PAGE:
The film’s creeping sexual coming-of-age elements, an unintended byproduct of casting a 12-year old boy rather than a 9-year old as the screenwriter intended, definitely breathes life into this 1981 feature and will make it well worth your time (a kid-centric edgy movie like this would never be made today, given the dominance of tepid supernaturals).
Neat film, but The Pit is a terrible title. It’s alternate, Teddy, is equally bad and slightly misleading. While young Jamie is a bullied youngster whose sole companion is a stuffed (and at times sentient) bear, this conceit is abandoned midway and could be interpreted as just another figment of the kid’s imagination.
When it comes to looking after Jamie, it’s been a babysitter revolving door. He’s definitely a handful, with his dead-eyed demeanor, kidnapping schemes and his clingy burgeoning sexuality. Psych grad student Sandra is up for the challenge though, even if he tests her limits by spying on her while she sleeps and skulking into the bathroom while she’s showering.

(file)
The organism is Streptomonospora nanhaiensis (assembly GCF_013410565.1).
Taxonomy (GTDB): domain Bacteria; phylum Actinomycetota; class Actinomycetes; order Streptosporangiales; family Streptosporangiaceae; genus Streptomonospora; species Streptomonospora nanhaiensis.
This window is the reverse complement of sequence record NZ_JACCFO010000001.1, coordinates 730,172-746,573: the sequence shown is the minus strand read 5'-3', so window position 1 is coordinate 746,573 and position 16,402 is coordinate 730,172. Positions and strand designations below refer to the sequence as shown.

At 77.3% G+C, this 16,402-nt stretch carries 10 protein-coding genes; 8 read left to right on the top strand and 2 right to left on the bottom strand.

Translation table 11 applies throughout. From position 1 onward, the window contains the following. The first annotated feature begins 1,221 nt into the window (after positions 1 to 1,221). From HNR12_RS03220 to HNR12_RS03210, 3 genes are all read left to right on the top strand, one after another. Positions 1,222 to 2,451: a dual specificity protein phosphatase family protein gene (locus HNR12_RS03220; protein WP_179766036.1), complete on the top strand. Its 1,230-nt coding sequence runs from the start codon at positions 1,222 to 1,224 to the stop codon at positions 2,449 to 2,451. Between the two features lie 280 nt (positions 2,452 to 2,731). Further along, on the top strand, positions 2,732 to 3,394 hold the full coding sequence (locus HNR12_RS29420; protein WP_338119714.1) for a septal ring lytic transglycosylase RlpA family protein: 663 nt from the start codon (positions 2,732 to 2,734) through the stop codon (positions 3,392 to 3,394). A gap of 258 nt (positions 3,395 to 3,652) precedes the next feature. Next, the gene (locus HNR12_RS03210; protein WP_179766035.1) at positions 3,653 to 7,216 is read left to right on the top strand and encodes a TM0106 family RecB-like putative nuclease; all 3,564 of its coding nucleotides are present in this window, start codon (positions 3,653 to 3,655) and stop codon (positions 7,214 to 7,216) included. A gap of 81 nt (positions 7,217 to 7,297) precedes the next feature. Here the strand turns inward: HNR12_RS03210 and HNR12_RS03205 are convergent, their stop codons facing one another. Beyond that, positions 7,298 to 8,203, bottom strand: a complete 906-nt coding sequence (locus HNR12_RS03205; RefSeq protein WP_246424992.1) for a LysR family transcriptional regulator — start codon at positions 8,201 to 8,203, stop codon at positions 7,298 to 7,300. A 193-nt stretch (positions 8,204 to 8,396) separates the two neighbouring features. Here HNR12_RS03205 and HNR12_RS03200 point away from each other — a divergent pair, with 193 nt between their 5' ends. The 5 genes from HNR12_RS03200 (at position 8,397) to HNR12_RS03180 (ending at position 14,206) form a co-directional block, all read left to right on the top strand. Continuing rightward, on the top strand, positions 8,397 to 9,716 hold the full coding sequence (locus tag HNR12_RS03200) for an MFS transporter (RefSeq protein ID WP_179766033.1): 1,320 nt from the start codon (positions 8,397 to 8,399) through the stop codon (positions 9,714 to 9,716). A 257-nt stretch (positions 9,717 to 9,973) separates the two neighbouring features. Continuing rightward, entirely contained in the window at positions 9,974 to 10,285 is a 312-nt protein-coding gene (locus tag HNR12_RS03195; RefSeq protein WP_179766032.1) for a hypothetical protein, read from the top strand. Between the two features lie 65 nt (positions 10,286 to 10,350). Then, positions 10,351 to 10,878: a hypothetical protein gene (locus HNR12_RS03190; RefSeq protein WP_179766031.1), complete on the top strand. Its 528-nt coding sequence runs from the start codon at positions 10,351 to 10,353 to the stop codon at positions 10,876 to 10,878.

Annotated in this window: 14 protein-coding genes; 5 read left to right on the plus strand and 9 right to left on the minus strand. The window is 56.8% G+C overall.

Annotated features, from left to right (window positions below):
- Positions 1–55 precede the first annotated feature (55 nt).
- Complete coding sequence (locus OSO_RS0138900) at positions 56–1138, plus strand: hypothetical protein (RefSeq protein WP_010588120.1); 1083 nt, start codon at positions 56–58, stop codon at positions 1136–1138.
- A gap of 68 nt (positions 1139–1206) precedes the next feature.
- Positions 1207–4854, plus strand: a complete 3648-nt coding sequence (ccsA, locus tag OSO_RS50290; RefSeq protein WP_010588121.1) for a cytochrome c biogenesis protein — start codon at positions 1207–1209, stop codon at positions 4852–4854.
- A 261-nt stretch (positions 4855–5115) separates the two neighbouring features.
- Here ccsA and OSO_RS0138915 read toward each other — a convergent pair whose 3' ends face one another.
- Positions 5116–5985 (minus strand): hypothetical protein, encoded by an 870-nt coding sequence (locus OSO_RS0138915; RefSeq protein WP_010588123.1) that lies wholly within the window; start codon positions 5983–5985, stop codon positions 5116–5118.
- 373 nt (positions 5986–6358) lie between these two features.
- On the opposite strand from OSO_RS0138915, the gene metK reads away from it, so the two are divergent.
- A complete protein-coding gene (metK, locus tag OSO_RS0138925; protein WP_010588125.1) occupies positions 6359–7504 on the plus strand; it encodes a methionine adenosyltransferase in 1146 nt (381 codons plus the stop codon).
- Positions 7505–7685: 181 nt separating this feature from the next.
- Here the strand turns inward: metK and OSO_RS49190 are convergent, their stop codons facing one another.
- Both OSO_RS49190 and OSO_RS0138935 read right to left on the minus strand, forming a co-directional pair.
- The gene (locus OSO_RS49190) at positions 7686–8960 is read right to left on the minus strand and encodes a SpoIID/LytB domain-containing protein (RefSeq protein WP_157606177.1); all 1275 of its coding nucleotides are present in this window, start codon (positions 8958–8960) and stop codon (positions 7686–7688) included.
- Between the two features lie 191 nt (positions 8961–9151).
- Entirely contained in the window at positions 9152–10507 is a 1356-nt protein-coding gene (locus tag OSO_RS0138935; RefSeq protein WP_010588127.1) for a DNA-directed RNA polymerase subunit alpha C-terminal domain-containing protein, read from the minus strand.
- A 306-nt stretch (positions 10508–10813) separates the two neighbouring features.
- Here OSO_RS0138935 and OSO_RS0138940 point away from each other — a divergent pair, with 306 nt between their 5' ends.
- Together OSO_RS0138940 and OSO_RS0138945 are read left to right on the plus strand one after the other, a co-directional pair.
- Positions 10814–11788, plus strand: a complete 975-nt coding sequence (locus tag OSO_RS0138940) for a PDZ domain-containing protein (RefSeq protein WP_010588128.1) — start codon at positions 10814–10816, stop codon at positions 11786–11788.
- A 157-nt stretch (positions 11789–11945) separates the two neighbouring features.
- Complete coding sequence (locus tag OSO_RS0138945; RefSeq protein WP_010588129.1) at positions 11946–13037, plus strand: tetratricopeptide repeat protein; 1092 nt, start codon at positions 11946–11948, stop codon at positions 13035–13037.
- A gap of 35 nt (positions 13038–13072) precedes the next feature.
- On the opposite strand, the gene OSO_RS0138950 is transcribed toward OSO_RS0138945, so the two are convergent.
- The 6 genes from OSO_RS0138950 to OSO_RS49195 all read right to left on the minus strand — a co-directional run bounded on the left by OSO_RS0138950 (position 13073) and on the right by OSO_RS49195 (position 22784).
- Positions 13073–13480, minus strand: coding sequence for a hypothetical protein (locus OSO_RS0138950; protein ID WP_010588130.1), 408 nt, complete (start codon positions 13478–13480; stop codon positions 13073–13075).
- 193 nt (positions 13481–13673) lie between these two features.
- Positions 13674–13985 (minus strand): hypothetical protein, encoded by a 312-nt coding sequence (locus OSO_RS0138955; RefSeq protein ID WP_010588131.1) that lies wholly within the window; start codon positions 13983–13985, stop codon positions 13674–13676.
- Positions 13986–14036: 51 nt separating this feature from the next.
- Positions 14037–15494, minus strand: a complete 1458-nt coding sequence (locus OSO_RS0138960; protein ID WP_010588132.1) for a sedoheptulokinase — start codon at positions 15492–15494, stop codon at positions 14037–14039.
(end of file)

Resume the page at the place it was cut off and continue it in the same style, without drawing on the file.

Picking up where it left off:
Jamie’s obsessed with a pit out in the middle of the woods, The Pit in question. It’s inhabited by trolls, “Tra-la-logs” as he puts it, a “troglodyte” solecism. The boy takes it upon himself to feed the furry creatures, procuring meat from the local butcher and dumping it into the hollow.
Soon, they’re not satisfied and need live prey. And Jamie is all too happy to oblige.
Where are his parents you ask?
Jamie’s in dire need of discipline, a good ol’ fashioned ass-whoopin’. The Pit’s finished product is undisciplined as well. The psycho-sexual elements are eerie and convincing, but by the time we’re introduced to the trolls, some of the tension and claustrophobia is lost (especially when a skeptical Sandra becomes a believer). Still, the first two-thirds make for a really tight, inspired little horror.
According to our pals over at Daily Dead, Kino Lorber are releasing this oddity on Blu-ray.
*** (out of 5)
[CHECK OUT OUR PODCAST DISCUSSION OF THE PIT!]